Topics in Modal Logic (Fall 2018)
This page concerns the course `Topics in Modal Logic', taught at the University
of Amsterdam from October  December 2018.
(This course used to be called `Capita Selecta in Modal Logic, Algebra and
Coalgebra'.)
Contents of these pages
Staff
 Lecturer: Yde Venema (y dot venema at uva dot nl, phone: 525 5299)
Dates & location:

Classes run from 31 October until 14 December; there will be 14 classes
in total.

There are two classes weekly, on Wednesdays from 09.00  10.45, in
room (ILLC) F2.19 and on Fridays from 09.00  10.45 in room SP G2.13.

There is an exam on Thursday December 20, from 09.00  12.00, in room SP A1.04.
 All of these rooms are in the Science Park.

Grading is primarily through homework assignments, and a written exam at the
end of the course.
For the later part of the course additional/alternative requirements may apply
(such as working out lecture notes).
See the separate page on grading for more details.
Modal languages are simple yet expressive and flexible tools for describing
all kinds of relational structures.
Thus modal logic finds applications in many disciplines such as computer
science, mathematics, linguistics or economics.
Notwithstanding this enormous diversity in appearance and application area,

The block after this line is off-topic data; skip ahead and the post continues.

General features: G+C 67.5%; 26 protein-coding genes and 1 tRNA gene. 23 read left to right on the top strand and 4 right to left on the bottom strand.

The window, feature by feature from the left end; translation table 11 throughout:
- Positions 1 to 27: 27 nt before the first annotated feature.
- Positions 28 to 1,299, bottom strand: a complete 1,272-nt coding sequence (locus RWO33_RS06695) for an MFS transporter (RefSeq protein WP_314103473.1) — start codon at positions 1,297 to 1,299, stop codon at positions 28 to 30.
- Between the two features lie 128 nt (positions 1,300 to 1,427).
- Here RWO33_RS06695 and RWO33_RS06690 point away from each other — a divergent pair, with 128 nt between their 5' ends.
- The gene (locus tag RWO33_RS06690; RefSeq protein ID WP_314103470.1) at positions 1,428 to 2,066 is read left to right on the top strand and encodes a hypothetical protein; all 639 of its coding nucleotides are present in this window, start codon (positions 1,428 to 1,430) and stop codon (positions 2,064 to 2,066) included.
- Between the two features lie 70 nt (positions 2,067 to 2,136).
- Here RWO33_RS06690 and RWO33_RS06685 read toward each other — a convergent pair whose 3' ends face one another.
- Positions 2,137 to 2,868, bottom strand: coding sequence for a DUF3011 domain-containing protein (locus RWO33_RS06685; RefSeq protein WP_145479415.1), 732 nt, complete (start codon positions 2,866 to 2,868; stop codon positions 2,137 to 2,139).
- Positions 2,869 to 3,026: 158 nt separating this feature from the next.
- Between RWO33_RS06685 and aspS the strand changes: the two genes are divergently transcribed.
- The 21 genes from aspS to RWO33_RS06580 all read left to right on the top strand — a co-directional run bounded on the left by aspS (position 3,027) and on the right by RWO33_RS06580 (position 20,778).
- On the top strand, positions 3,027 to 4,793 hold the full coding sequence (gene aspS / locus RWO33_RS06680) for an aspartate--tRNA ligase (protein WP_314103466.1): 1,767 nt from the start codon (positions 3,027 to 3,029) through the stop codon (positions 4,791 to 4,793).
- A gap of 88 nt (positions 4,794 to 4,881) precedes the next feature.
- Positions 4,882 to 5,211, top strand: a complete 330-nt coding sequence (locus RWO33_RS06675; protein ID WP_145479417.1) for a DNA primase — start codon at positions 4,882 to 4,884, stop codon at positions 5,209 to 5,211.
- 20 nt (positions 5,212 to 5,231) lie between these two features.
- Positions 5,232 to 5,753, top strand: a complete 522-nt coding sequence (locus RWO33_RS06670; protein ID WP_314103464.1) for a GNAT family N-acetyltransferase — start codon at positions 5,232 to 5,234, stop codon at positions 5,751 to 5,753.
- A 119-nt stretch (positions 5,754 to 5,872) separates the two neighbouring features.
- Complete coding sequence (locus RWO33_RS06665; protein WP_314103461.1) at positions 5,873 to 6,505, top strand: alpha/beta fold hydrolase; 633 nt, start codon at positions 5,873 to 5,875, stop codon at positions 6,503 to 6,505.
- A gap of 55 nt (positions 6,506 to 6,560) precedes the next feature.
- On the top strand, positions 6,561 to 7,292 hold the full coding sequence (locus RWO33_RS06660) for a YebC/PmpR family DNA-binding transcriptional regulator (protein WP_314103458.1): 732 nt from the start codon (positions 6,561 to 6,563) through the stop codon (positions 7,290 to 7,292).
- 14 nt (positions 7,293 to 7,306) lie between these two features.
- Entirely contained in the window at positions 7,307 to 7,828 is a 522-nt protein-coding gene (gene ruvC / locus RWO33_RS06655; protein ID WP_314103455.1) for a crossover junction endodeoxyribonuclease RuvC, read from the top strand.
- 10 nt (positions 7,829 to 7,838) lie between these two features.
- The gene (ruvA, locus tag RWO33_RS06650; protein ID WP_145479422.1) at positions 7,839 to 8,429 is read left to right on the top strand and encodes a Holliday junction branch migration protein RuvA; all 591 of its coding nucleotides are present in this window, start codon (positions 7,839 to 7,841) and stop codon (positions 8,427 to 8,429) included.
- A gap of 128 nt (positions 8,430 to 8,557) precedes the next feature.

modal logics have a great number of properties in common.
This common mathematical backbone form the content of this course, the exact
topics change from year to year.
This year, the course will be devoted entirely to connections between modal
fixpoint logic and automata theory.
This is a classic field in theoretical computer science, which has led to
both seminal theoretical results such as Rabin's decidability theorem, and
practical applications in the field of specification and verification of
software.
More specifically, a large part of the course will focus on the modal
mucalculus, an extension of modal logic with explicit fixpoint operators, which
was introduced in the early 1980s.
The modal mucalculus shares many attractive properties with ordinary modal
logic, but has a much bigger expressive power.
A main theme of the course will be the use of automatatheoretic tools to
understand and prove results about the modal mucalculus.
Indicatively, we will discuss the following topics:
 modal mucalculus: syntax and semantics
 equivalence of gametheoretical and algebraic semantics
 algebraic theory of fixpoint operators
 bisimulation invariance and bounded tree model property
 size matters in the modal mucalculus
 automata for infinite words: basic definitions, acceptance conditions,
determinization
 theory of infinite games
 parity games: positional determinacy, complexity issues
 cyclic formulas and modal automata
 simulation theorem
 finite model property, complexity of the satisfiability problem
 uniform interpolation
 expressive completeness
Prerequisites
We presuppose some (but very little) basic background knowledge
on modal logic; roughly, what is needed is familiarity with the syntax and
semantics of modal languages, and the notion of bisimulation.
More precisely, we build on the basic material covered
in the course Introduction to Modal Logic, that is: the sections
1.11.3, 2.12.3 of the Modal Logic book.
Next to this, we assume that students possess some mathematical maturity.
Comments, complaints, questions: mail
Yde Venema